As Saba Waheed, a research director at the UCLA Labor Center, told Salon in an interview in October 2019 regarding the fall of Uber and Lyft: "If it's not them, someone will pick it up and figure out how to do it."

Indeed, that's what has happened in Austin, Texas, when Austinites voted against Proposition 1, which would have allowed Uber and Lyft to use their own background check system for drivers in May 2016. A majority of Austinites wanted fingerprinting as part of the background check process, but Uber and Lyft argued that requiring fingerprints for new drivers required an outdated system that would make it harder for them to efficiently hire enough drivers. The two companies reportedly spent $8 million trying to convince Austinites to pass Proposition 1. Likewise, in California, the astroturf campaign to pass Proposition 22 has reportedly cost rideshare giants $110 million and counting.

As for Austin, Uber and Lyft eventually returned to the city when Republican Texas Gov. Greg Abbott signed a new state ride-hailing law that didn't require fingerprinting, superseding Austin's rule.

Yet during the one-year ban, local citizens turned to local and smaller rideshare businesses, including a nonprofit rideshare service called RideAustin. When Uber and Lyft returned, these companies saw a decline in businesses right away. According to a Medium post by RideAustin, the local nonprofit saw trip volume drop 55 percent in the first week when the Silicon Valley giants returned to Austin.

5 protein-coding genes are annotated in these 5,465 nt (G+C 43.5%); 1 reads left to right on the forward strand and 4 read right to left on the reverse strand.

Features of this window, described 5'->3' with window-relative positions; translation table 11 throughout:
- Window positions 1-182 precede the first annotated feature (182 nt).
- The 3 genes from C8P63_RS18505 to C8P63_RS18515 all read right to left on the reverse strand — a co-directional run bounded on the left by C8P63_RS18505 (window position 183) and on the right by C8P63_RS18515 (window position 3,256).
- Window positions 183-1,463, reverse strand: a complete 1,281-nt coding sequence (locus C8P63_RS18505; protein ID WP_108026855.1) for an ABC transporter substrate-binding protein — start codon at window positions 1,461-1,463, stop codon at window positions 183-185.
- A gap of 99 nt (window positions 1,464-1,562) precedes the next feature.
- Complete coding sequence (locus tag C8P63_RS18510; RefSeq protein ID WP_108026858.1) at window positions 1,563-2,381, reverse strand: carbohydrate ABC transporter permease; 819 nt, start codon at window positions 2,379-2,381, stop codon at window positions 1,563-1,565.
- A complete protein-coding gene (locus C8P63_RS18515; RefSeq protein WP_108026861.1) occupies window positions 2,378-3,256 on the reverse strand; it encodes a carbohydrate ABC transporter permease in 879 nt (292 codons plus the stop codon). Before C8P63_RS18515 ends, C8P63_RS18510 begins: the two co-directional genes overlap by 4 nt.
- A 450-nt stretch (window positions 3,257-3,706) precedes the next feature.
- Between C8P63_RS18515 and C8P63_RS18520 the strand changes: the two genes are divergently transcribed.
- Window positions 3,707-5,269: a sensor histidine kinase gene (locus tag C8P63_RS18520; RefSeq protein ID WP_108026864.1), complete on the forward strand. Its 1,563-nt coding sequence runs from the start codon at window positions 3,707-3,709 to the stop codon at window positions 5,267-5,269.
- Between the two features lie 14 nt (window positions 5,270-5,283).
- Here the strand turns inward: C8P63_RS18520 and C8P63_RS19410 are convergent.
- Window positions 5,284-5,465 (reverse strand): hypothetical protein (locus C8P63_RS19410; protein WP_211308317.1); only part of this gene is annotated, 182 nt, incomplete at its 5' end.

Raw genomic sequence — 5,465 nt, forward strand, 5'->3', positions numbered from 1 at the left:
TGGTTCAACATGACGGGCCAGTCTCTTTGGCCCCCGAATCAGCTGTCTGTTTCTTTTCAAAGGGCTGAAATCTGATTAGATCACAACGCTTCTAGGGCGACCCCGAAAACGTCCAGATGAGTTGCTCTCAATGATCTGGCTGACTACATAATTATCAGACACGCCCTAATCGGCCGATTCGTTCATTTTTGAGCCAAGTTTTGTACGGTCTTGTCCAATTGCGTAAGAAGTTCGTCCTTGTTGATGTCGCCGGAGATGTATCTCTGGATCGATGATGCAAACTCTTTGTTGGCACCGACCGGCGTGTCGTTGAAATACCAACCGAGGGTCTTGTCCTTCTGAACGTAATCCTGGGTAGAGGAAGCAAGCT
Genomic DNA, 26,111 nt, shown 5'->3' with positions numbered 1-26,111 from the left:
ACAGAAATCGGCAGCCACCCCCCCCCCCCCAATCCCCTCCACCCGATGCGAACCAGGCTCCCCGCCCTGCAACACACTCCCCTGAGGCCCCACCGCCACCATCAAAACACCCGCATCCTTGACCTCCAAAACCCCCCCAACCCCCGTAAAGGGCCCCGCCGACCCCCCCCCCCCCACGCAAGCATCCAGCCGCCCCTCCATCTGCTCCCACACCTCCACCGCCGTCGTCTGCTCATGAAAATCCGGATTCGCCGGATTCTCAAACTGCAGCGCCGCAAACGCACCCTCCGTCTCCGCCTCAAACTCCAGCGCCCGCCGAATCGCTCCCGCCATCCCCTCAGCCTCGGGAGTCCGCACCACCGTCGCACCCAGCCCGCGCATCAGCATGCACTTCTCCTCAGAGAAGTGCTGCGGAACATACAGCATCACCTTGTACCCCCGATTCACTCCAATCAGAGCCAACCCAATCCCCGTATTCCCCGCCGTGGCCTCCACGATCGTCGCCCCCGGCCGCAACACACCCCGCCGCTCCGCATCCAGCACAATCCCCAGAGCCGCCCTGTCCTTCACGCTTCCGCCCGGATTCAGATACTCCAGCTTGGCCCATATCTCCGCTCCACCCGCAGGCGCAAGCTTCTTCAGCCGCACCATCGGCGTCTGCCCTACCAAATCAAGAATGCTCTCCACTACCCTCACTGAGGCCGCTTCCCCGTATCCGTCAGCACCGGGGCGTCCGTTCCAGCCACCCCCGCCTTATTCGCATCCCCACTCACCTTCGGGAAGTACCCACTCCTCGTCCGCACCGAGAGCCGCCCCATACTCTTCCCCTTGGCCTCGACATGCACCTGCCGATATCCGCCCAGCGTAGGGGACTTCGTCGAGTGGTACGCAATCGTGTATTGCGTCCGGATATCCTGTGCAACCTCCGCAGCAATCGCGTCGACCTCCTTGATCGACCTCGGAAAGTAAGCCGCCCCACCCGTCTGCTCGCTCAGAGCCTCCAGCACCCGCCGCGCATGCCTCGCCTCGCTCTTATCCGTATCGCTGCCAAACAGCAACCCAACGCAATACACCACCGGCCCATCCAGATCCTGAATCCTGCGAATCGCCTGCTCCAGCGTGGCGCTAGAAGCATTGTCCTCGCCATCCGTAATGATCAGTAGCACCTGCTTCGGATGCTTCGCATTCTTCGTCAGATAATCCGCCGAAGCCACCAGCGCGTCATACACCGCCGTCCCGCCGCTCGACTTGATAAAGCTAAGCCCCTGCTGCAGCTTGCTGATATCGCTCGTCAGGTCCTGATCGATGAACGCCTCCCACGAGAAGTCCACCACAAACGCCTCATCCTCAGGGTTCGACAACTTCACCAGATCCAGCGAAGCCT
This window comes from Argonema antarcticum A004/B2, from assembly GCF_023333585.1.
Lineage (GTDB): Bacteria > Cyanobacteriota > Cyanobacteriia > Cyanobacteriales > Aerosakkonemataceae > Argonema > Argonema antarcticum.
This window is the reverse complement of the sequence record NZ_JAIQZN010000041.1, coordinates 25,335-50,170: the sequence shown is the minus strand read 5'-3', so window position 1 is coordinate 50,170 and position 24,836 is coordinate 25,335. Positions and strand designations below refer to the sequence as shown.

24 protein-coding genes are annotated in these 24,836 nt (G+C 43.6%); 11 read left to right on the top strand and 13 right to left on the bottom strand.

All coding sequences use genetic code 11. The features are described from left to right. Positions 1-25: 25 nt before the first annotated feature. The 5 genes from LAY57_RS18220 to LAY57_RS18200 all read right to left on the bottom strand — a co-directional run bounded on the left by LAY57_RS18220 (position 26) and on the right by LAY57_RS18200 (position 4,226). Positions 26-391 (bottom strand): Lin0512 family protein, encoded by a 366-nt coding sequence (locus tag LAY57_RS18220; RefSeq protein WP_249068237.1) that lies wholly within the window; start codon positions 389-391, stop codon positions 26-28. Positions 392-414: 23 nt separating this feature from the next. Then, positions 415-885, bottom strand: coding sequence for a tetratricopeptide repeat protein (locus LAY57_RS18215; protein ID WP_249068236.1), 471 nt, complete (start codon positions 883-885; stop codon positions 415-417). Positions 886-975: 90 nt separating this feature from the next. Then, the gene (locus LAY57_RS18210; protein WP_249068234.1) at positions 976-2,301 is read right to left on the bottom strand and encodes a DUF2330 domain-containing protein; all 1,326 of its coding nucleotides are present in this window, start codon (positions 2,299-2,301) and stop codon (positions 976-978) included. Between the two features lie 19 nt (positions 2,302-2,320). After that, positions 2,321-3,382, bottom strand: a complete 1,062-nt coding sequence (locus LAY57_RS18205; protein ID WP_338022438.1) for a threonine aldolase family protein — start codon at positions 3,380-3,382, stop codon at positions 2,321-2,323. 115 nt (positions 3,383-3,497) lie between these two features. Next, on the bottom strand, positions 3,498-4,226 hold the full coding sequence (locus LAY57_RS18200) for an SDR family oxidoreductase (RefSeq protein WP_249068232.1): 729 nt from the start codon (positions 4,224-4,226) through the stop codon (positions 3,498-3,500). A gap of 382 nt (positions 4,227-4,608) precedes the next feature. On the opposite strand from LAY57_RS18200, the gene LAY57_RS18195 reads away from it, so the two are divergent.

"We were at ~50% market share before Uber/Lyft returned and we had anticipated losing ~50% of that to them (to a steady state of 25%)," the company explained. "But the swiftness of our decline was certainly faster than we modeled."

Similar scenarios have started to play out internationally. In London, Uber wasn't granted a license in 2017 due to repeated safety failures. However, it continues to operate as the company appeals the decision; the final decision from the magistrates court has yet to be made, according to BBC.

Reich said he thinks it would be easy for Uber drivers to make the transition to another company, or to work for a taxi company in California instead.

"[Some] Uber drivers are former taxi drivers who have already made the transition — not all of them made the transition, but quite a few did," Reich said. "I think [drivers] could very rapidly switch back to [being] taxi drivers."

In California, drivers are less concerned about losing Uber work and more concerned that Khosrowshahi's threat is a tactic to push back on the power they've gained from organizing.

"Dara Khosrowshahi is doing what all anti-labor bosses do when things aren't going his way; he's threatening to take his ball and go home unless he gets what he wants," Tyler Sandness, a driver and organizer in Los Angeles, said in a statement. "What is happening in California, and what Uber doesn't understand, is that drivers are paving the way for stronger protections for workers across the state at a moment where we need stability, fair wages and the right to organize."

Khosrowshahi often says that making drivers full-time employees will take away their freedom and flexibility. Reich said that's not true.

"There are many drivers now, who are full-time drivers under independent contractor status; they're not the majority of the drivers, but they do do the majority of the rides and Uber certainly knows that," Reich said. "If you shift to employee status, you're not required to take away the flexibility of the drivers when they want to work; that's not a legal requirement."

Reich added he believes Khosrowshahi's argument is a statement intended to "scare part-time drivers."

By Nicole Karlis

Nicole Karlis is a senior writer at Salon, specializing in health and science. Tweet her @nicolekarlis.

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Ab5 Furthering Gig Economy Labor Lyft Rideshare Uber